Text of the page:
- "A jazz legend," says B.B. King
- But Harry Belafonte show gave her a big break, her son says
- Lynne last performed on August 27 at 54 Below in New York
- Lynne won an amateur contest at age 15 at Harlem's Apollo Theater
Jazz vocalist Gloria Lynne, whose career included dozens of albums and whose signature song was "I Wish You Love," has died, her son said.
She was 83.
Lynne died Tuesday night at Columbus Long-Term Acute Care Hospital in Newark, New Jersey, of a heart attack.
Born in New York in 1929, she sang as a child in church, then won an amateur contest at age 15 at Harlem's Apollo Theater, said her son, P.J. Allen.
The prize: $15, $5 of which she lost when her mother slapped the bills out of her hand upon discovering she had entered the contest without telling her.
Soon, she was signed by Everest Records.
"But her real break came with Harry Belafonte's 'Strolling '20s,'" Allen said, referring to the 1966 television special that included Duke Ellington, Sidney Poitier, Nipsey Russell, Sammy Davis Jr. and Diahann Carroll. "After that, she got the song, 'I Wish You Love,'" by Charles Trenet.
Lynne was also an accomplished writer, said Allen, who cited her autobiography and said she was working on a sitcom to have been called "Bus Buddies" at the time of her death. It was "about the time in her life when she rode a bus, when she was out of the business for a little while," he said. "She met a lot of people, some of whom were very funny."
Though her songs were widely popular, Lynne made her living neither through her writing nor through her nearly 400 recordings, but through live performances, Allen said. "She got ripped off," he said about the recordings. Everest has since closed.
Still, the lack of payoff "never soured her on the business," he said. "She once quoted to me a line from the movie, 'All About Eve.' One of the characters says, 'At least you get applause.' That was always her."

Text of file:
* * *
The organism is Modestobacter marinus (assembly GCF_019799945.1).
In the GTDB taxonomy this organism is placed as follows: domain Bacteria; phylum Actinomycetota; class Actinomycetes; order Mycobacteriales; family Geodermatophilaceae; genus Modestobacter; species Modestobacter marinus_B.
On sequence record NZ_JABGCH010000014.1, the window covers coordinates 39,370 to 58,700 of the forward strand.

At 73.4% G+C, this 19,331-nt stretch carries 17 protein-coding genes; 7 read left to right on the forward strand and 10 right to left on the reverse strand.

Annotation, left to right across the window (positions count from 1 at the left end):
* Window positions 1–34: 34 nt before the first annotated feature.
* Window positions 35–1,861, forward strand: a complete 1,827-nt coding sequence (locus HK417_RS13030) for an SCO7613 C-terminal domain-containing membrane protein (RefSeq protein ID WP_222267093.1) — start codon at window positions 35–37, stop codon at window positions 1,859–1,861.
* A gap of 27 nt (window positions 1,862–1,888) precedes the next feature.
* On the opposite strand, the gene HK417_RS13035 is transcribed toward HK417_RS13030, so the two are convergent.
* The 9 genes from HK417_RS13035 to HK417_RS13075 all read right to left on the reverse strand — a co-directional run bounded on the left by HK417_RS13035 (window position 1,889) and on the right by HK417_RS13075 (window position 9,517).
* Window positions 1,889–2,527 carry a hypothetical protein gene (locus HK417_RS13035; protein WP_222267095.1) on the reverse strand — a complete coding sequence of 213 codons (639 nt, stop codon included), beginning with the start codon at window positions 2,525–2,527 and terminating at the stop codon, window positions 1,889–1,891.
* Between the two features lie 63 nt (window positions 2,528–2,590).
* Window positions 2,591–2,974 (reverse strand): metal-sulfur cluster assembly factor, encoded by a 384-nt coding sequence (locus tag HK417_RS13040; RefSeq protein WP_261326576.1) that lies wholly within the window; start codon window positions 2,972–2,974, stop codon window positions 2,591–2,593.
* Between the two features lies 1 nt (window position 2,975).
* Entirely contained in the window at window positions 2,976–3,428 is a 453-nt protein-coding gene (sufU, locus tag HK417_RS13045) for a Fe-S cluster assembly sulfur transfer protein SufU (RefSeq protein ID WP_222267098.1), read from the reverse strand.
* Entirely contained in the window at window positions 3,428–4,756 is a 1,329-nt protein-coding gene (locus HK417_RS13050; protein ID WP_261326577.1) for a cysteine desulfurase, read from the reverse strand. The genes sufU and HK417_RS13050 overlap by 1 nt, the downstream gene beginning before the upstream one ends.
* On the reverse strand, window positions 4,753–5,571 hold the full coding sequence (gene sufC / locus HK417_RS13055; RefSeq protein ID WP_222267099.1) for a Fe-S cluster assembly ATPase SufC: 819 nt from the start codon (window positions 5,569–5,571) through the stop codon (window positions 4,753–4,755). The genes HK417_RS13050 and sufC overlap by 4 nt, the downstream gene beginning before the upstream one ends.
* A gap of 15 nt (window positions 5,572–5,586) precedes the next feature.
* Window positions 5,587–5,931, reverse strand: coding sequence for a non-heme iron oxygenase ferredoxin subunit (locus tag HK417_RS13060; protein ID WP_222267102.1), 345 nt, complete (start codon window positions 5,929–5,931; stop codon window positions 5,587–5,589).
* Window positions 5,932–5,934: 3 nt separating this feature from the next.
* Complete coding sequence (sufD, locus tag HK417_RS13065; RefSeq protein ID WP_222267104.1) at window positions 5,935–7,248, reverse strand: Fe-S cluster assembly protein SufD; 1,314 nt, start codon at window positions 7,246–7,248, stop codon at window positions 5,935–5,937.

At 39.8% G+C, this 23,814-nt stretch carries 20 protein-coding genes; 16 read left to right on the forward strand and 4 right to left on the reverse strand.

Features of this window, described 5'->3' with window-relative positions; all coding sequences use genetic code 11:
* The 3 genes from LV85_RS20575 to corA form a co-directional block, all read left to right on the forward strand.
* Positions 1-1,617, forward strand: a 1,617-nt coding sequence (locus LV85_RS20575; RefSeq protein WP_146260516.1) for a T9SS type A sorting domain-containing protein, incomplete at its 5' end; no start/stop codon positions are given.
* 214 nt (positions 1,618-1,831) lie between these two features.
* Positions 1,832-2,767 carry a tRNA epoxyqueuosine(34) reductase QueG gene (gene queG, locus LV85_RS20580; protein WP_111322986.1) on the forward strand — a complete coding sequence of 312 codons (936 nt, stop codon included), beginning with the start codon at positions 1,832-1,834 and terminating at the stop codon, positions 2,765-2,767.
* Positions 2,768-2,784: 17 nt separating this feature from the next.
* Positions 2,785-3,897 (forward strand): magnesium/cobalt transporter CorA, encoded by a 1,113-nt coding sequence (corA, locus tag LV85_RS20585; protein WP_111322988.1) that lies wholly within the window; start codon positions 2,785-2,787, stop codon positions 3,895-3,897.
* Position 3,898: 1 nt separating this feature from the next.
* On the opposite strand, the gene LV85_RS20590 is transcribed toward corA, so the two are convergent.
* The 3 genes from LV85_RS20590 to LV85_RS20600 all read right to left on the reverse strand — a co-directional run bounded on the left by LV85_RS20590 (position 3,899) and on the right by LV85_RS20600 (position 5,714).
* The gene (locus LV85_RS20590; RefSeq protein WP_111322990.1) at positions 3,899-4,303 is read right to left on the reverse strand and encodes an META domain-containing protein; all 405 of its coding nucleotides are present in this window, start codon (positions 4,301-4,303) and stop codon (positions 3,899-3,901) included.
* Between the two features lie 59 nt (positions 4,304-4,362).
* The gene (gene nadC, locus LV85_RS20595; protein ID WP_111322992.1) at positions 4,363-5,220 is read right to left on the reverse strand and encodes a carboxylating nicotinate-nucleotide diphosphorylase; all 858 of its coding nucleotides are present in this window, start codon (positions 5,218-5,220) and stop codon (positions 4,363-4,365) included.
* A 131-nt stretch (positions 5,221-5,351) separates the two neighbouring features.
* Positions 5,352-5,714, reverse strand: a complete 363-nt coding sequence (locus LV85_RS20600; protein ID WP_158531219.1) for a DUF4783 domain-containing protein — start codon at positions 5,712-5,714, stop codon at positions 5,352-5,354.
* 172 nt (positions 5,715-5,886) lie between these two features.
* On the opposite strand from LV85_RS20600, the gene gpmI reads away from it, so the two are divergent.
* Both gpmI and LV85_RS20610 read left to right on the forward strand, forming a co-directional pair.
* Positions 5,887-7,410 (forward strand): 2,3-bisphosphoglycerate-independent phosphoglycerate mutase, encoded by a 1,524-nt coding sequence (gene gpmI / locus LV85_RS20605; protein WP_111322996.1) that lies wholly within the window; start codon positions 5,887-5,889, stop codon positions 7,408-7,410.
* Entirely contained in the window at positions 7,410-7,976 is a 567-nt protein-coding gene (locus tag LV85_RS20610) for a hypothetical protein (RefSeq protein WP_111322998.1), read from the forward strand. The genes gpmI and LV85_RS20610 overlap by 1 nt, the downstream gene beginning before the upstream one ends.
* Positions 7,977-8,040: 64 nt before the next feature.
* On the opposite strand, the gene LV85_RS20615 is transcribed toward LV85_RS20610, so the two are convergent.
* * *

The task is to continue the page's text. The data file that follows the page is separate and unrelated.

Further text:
Lynne herself cited the problem in a 2009 interview for the Apollo Theater and Columbia Center for Oral History Collection. "I have never made any money making records, and I've made a bunch of them," she said.
But, she added, she always had a response when people would ask her why she continued to sing.
"I said because it was my way of getting music out of me onto the public. Other than that, I wouldn't have anything. If I had stopped and said, 'Well, no, they're not paying me. I'm not going to do any—' I couldn't do that. I couldn't throw away what gift I had because of the money. So God gave me another way. I worked for Bank of America, I did temp work, anything I could do."
Lynne last performed on August 27 at 54 Below in New York, said Todd Barkan, who produced the show and knew her for 40 years.
"She was really a giant of American jazz singing, but she never really got the recognition she so richly deserved, and lived the last 20 or 30 years of her life in relative obscurity," he said. "It's a brutal business and Gloria was a victim of that brutality, for sure. But she was one of our greatest singers, she was a true angel, no doubt about it."
"Gloria Lynne was one of the great female jazz vocalists & lyricists of our time," said blues legend B.B. King. "She left the world with her beautiful music and will be missed by all the people whose lives she touched. Gloria was truly a jazz legend."
Publicist Dell Long, who worked for Lynne since the 1990s, said funeral plans were being finalized.
"She lived her song, 'I Wish You Love,'" Long said. "She's all about pure love. Her voice never petered. To this day, she sang those original notes like she did in her teens and 20s."
Long added, "She said when she sang the notes she heard them for the first time."